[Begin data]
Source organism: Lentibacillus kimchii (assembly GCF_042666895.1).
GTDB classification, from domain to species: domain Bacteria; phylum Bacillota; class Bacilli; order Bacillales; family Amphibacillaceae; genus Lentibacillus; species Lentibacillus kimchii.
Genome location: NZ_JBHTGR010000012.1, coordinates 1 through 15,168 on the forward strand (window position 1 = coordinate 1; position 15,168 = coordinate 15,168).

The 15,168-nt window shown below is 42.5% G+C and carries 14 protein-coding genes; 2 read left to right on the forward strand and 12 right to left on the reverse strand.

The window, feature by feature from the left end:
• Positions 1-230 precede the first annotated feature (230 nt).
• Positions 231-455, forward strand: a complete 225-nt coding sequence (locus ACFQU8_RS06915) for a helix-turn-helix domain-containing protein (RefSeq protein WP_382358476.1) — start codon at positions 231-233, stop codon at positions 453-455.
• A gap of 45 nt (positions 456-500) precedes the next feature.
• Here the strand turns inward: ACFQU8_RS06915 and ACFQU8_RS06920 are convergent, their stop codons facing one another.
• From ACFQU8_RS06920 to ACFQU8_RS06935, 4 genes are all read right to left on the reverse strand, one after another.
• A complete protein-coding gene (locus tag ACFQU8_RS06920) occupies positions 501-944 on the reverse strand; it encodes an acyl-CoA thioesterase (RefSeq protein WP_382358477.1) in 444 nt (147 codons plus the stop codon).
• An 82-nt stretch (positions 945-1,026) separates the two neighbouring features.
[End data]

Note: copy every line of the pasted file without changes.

Source organism: Lentibacillus kimchii (assembly GCF_042666895.1).
GTDB classification, from domain to species: domain Bacteria; phylum Bacillota; class Bacilli; order Bacillales; family Amphibacillaceae; genus Lentibacillus; species Lentibacillus kimchii.
Genome location: NZ_JBHTGR010000012.1, coordinates 1 through 15,168 on the forward strand (window position 1 = coordinate 1; position 15,168 = coordinate 15,168).

The 15,168-nt window shown below is 42.5% G+C and carries 14 protein-coding genes; 2 read left to right on the forward strand and 12 right to left on the reverse strand.

The window, feature by feature from the left end:
• Positions 1-230 precede the first annotated feature (230 nt).
• Positions 231-455, forward strand: a complete 225-nt coding sequence (locus ACFQU8_RS06915) for a helix-turn-helix domain-containing protein (RefSeq protein WP_382358476.1) — start codon at positions 231-233, stop codon at positions 453-455.
• A gap of 45 nt (positions 456-500) precedes the next feature.
• Here the strand turns inward: ACFQU8_RS06915 and ACFQU8_RS06920 are convergent, their stop codons facing one another.
• From ACFQU8_RS06920 to ACFQU8_RS06935, 4 genes are all read right to left on the reverse strand, one after another.
• A complete protein-coding gene (locus tag ACFQU8_RS06920) occupies positions 501-944 on the reverse strand; it encodes an acyl-CoA thioesterase (RefSeq protein WP_382358477.1) in 444 nt (147 codons plus the stop codon).
• An 82-nt stretch (positions 945-1,026) separates the two neighbouring features.